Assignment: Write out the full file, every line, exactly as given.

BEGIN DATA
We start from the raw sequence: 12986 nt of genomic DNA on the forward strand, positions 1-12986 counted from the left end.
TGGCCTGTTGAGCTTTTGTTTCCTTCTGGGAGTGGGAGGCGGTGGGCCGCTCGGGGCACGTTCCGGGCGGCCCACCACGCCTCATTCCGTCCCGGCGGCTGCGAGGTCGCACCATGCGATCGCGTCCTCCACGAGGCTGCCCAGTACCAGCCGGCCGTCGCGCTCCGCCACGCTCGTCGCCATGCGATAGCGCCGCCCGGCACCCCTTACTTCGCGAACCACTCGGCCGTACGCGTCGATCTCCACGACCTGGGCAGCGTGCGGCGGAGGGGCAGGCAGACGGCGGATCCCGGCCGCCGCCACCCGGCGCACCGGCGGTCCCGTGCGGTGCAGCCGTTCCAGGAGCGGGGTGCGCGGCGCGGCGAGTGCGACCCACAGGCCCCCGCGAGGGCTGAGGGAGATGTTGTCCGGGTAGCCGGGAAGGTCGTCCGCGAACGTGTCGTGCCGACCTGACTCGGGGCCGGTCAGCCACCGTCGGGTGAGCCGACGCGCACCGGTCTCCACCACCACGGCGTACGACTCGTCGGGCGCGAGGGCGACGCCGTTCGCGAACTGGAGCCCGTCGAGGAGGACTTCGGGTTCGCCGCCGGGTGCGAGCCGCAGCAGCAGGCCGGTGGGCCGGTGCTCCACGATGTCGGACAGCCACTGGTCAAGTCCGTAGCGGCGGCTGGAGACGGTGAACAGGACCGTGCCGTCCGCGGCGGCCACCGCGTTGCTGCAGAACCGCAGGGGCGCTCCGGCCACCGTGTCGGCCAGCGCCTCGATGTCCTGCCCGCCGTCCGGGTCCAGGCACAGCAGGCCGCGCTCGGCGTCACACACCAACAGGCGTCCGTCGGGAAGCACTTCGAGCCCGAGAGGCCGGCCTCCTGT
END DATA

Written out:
We start from the raw sequence: 12986 nt of genomic DNA on the forward strand, positions 1-12986 counted from the left end.
TGGCCTGTTGAGCTTTTGTTTCCTTCTGGGAGTGGGAGGCGGTGGGCCGCTCGGGGCACGTTCCGGGCGGCCCACCACGCCTCATTCCGTCCCGGCGGCTGCGAGGTCGCACCATGCGATCGCGTCCTCCACGAGGCTGCCCAGTACCAGCCGGCCGTCGCGCTCCGCCACGCTCGTCGCCATGCGATAGCGCCGCCCGGCACCCCTTACTTCGCGAACCACTCGGCCGTACGCGTCGATCTCCACGACCTGGGCAGCGTGCGGCGGAGGGGCAGGCAGACGGCGGATCCCGGCCGCCGCCACCCGGCGCACCGGCGGTCCCGTGCGGTGCAGCCGTTCCAGGAGCGGGGTGCGCGGCGCGGCGAGTGCGACCCACAGGCCCCCGCGAGGGCTGAGGGAGATGTTGTCCGGGTAGCCGGGAAGGTCGTCCGCGAACGTGTCGTGCCGACCTGACTCGGGGCCGGTCAGCCACCGTCGGGTGAGCCGACGCGCACCGGTCTCCACCACCACGGCGTACGACTCGTCGGGCGCGAGGGCGACGCCGTTCGCGAACTGGAGCCCGTCGAGGAGGACTTCGGGTTCGCCGCCGGGTGCGAGCCGCAGCAGCAGGCCGGTGGGCCGGTGCTCCACGATGTCGGACAGCCACTGGTCAAGTCCGTAGCGGCGGCTGGAGACGGTGAACAGGACCGTGCCGTCCGCGGCGGCCACCGCGTTGCTGCAGAACCGCAGGGGCGCTCCGGCCACCGTGTCGGCCAGCGCCTCGATGTCCTGCCCGCCGTCCGGGTCCAGGCACAGCAGGCCGCGCTCGGCGTCACACACCAACAGGCGTCCGTCGGGAAGCACTTCGAGCCCGAGAGGCCGGCCTCCTGT